This example shows how to create a new vSphere distributed switch (VDS); add port groups for management, storage, and vMotion traffic types; and migrate hosts on a standard vSwitch to the new distributed switch.
Note that this is just one example used to show the procedure. For detailed VDS physical and logical uplink considerations, see the VMware NSX for vSphere Network Virtualization Design Guide at https://communities.vmware.com/docs/DOC-27683.
This example assumes that each ESX host to be connected to the vSphere distributed switch has at least one connection to a physical switch (one vmnic uplink). This uplink can be used for the distributed switch and NSX VXLAN traffic.
- In the vSphere Web Client, navigate to a datacenter.
- Click Create a Distributed Switch.
- Give the switch a meaningful name based on the host cluster that will be associated with this switch.
For example, if a distributed switch will be associated with a cluster of datacenter management hosts, you could name the switch VDS_Mgmt.
- Provide at least one uplink for the distributed switch, keep IO control enabled, and provide a meaningful name for the default port group. Note that it is not mandatory to create the default port group. The port group can be manually created later.
By default, four uplinks are created. Adjust the number of uplinks to reflect your VDS design. The number of uplinks required is normally equal to the number of physical NICs you allocate to the VDS.
The following screen shows example settings for management traffic on the management host cluster.
The default port group is just one of the port groups that this switch will contain. You will have an opportunity after the switch is created to add port groups for different traffic types. Optionally, you can untick Create a default port group option when creating a new VDS. This may in fact be the best practice; it's best to be explicit when creating port groups.
- (Optional) Upon completion of the New Distributed Switch wizard, edit the settings of the default port group to place it in the correct VLAN for management traffic.
For example, if your host management interfaces are in VLAN 110, place the default port group in VLAN 110. If your host management interfaces are not in a VLAN, skip this step.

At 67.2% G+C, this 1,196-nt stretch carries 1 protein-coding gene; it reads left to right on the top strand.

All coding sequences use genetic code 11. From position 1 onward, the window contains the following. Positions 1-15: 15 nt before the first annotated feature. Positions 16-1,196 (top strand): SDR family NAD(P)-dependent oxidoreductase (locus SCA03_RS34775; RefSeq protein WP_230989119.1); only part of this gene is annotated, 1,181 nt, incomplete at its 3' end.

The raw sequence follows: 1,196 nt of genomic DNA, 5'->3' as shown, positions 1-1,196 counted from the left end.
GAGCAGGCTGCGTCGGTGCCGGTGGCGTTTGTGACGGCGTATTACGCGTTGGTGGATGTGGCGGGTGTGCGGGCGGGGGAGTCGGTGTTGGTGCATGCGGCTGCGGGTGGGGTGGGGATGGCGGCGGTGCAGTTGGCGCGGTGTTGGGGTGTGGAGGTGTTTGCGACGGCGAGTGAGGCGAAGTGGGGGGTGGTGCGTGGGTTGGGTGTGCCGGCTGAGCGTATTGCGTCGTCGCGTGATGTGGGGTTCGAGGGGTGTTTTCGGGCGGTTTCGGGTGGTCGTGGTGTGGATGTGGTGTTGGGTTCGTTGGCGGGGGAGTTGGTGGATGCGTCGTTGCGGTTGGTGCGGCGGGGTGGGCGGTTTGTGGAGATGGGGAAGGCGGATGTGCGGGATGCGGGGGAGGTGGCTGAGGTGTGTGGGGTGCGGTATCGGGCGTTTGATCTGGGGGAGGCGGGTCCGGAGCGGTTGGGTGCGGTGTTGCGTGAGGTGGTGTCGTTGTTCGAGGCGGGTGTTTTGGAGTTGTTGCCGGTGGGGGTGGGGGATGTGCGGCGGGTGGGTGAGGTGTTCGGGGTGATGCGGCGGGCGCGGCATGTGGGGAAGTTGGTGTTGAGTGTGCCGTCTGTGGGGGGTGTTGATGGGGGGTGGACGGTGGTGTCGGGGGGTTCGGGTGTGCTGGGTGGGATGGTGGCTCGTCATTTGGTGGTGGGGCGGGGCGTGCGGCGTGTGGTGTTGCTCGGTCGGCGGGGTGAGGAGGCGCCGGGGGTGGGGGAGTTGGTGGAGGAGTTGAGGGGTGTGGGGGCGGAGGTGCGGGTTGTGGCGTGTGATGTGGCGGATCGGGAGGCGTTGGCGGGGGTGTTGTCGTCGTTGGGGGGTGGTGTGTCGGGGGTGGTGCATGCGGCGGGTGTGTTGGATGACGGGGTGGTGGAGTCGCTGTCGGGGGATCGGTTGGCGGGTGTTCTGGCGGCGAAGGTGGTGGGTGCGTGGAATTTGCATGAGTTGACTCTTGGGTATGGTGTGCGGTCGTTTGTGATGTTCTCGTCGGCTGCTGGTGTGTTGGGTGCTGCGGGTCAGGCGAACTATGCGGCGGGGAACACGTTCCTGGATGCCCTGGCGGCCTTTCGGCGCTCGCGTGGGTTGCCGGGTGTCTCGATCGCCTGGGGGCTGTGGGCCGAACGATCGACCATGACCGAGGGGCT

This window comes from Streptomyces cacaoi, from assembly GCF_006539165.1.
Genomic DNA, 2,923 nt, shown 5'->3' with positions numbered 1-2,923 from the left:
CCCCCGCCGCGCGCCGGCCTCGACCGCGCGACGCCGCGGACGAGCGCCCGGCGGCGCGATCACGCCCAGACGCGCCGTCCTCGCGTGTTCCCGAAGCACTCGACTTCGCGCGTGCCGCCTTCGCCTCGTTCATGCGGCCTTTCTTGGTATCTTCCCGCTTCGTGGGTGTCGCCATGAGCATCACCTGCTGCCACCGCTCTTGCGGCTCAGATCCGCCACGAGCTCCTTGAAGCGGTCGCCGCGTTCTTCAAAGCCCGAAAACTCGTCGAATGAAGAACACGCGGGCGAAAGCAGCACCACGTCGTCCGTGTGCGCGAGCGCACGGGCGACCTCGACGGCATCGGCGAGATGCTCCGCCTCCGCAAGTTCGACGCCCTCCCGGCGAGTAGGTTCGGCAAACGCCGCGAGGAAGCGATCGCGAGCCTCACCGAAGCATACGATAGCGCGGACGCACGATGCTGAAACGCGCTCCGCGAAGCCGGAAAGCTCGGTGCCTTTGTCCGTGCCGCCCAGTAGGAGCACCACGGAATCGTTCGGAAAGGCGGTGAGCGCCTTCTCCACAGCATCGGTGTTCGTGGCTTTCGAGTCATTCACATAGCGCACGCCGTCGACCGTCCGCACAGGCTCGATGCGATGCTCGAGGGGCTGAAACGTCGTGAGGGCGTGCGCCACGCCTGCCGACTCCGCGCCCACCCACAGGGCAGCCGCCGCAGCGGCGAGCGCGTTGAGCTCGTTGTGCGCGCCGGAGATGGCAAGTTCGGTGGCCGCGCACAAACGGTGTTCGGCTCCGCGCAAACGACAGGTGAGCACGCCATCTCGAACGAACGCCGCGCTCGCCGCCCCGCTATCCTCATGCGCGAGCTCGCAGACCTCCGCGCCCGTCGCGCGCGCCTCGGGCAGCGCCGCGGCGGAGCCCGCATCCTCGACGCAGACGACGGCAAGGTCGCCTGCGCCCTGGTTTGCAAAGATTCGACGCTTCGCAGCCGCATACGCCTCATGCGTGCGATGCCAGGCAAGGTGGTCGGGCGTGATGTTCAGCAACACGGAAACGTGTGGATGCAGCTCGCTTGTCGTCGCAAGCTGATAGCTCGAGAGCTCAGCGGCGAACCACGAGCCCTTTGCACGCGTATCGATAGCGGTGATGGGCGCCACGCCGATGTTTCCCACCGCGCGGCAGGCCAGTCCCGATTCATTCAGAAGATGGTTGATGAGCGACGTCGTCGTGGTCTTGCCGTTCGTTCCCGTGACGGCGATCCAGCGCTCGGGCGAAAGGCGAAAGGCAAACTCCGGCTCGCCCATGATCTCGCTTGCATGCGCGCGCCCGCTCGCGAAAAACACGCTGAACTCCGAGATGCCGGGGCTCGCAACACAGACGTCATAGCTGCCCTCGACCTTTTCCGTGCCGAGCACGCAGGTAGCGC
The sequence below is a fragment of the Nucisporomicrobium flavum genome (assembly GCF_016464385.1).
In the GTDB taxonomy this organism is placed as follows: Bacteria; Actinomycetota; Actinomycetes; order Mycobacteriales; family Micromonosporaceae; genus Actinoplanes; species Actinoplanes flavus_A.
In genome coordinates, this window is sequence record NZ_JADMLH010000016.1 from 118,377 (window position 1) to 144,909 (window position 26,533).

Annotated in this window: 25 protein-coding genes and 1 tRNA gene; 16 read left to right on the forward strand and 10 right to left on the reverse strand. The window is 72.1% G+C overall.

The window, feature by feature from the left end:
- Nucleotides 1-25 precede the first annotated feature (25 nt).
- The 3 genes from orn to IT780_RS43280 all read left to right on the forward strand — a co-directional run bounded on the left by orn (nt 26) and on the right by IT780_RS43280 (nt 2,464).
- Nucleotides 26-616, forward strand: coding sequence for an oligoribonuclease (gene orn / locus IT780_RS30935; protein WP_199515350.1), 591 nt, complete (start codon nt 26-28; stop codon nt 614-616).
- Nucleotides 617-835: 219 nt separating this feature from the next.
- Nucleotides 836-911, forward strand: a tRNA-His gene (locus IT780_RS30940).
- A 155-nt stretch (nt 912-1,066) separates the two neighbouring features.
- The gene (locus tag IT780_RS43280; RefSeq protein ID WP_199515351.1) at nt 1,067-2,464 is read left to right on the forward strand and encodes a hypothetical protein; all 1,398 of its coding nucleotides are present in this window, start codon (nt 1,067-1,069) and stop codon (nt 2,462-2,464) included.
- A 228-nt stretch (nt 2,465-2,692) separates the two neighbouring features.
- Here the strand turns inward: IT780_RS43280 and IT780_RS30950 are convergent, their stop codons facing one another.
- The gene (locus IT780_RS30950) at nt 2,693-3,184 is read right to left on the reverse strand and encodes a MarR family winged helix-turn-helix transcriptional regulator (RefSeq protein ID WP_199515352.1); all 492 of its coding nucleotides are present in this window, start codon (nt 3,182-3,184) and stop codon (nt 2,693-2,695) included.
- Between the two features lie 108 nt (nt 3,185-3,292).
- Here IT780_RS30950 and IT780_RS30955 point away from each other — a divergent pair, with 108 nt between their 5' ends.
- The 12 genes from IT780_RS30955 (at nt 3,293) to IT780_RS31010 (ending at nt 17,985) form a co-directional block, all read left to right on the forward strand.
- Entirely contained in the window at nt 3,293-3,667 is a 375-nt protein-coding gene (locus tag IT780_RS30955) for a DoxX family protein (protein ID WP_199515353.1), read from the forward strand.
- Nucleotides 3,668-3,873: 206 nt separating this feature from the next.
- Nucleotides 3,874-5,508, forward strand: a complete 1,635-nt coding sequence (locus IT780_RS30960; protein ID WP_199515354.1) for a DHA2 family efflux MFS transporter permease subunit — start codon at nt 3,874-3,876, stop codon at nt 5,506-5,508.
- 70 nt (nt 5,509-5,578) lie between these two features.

- Upon completion of the New Distributed Switch wizard, right-click the distributed switch and select New Distributed Port Group.
Repeat this step for each traffic type, making sure to provide a meaningful name for each port group and making sure to configure the proper VLAN ID based on the traffic separation requirements of your deployment.
Example group settings for storage.
Example group settings for vMotion traffic.
The completed distributed switch and port groups looks like this.
- Right-click the distributed switch, select Add and Manage Hosts, and select Add Hosts.
Attach all hosts that are in the associated cluster. For example, if the switch is for management hosts, select all of the hosts that are in the management cluster.
- Select the options to migrate physical adapters, VMkernel adapters, and virtual machine networking.
- Select a vmnic and click Assign uplink to migrate the vmnic from the standard vSwitch to the distributed switch. Repeat this step for each host that you are attaching to the distributed vSwitch.
For example, this screen shows two hosts with their vmnic0 uplinks configured to migrate from their respective standard vSwitch to the distributed Mgmt_VDS-DVUplinks port group, which is a trunk port that can carry any VLAN ID.
- Select a VMKernel network adapter and click Assign port group. Repeat this step for all network adapters on all hosts that you are attaching to the distributed vSwitch.
For example, this screen shows three vmk network adapters on two hosts configured to be migrated from the standard port groups to the new distributed port groups.
- Move any VMs that are on the hosts to a distributed port group.
For example, this screen shows two VMs on a single host configured to be migrated from the standard port group to the new distributed port group.
After the procedure is complete, in the host CLI you can verify the results by running the following commands:
~ # esxcli network vswitch dvs vmware list Mgmt_VDS Name: Mgmt_VDS VDS ID: 89 78 26 50 98 bb f5 1e-a5 07 b5 29 ff 86 e2 ac Class: etherswitch Num Ports: 1862 Used Ports: 5 Configured Ports: 512 MTU: 1600 CDP Status: listen Beacon Timeout: -1 Uplinks: vmnic0 VMware Branded: true DVPort: Client: vmnic0 DVPortgroup ID: dvportgroup-306 In Use: true Port ID: 24 Client: vmk0 DVPortgroup ID: dvportgroup-307 In Use: true Port ID: 0 Client: vmk2 DVPortgroup ID: dvportgroup-309 In Use: true Port ID: 17 Client: vmk1 DVPortgroup ID: dvportgroup-308 In Use: true Port ID: 9
~ # esxcli network ip interface list vmk2 Name: vmk2 MAC Address: 00:50:56:6f:2f:26 Enabled: true Portset: DvsPortset-0 Portgroup: N/A Netstack Instance: defaultTcpipStack VDS Name: Mgmt_VDS VDS UUID: 89 78 26 50 98 bb f5 1e-a5 07 b5 29 ff 86 e2 ac VDS Port: 16 VDS Connection: 1235399406 MTU: 1500 TSO MSS: 65535 Port ID: 50331650 vmk0 Name: vmk0 MAC Address: 54:9f:35:0b:dd:1a Enabled: true Portset: DvsPortset-0 Portgroup: N/A Netstack Instance: defaultTcpipStack VDS Name: Mgmt_VDS VDS UUID: 89 78 26 50 98 bb f5 1e-a5 07 b5 29 ff 86 e2 ac VDS Port: 2 VDS Connection: 1235725173 MTU: 1500 TSO MSS: 65535 Port ID: 50331651 vmk1 Name: vmk1 MAC Address: 00:50:56:6e:a4:53 Enabled: true Portset: DvsPortset-0 Portgroup: N/A Netstack Instance: defaultTcpipStack VDS Name: Mgmt_VDS VDS UUID: 89 78 26 50 98 bb f5 1e-a5 07 b5 29 ff 86 e2 ac VDS Port: 8 VDS Connection: 1236595869 MTU: 1500 TSO MSS: 65535 Port ID: 50331652
What to do next
Repeat the migration process for all vSphere distributed switches.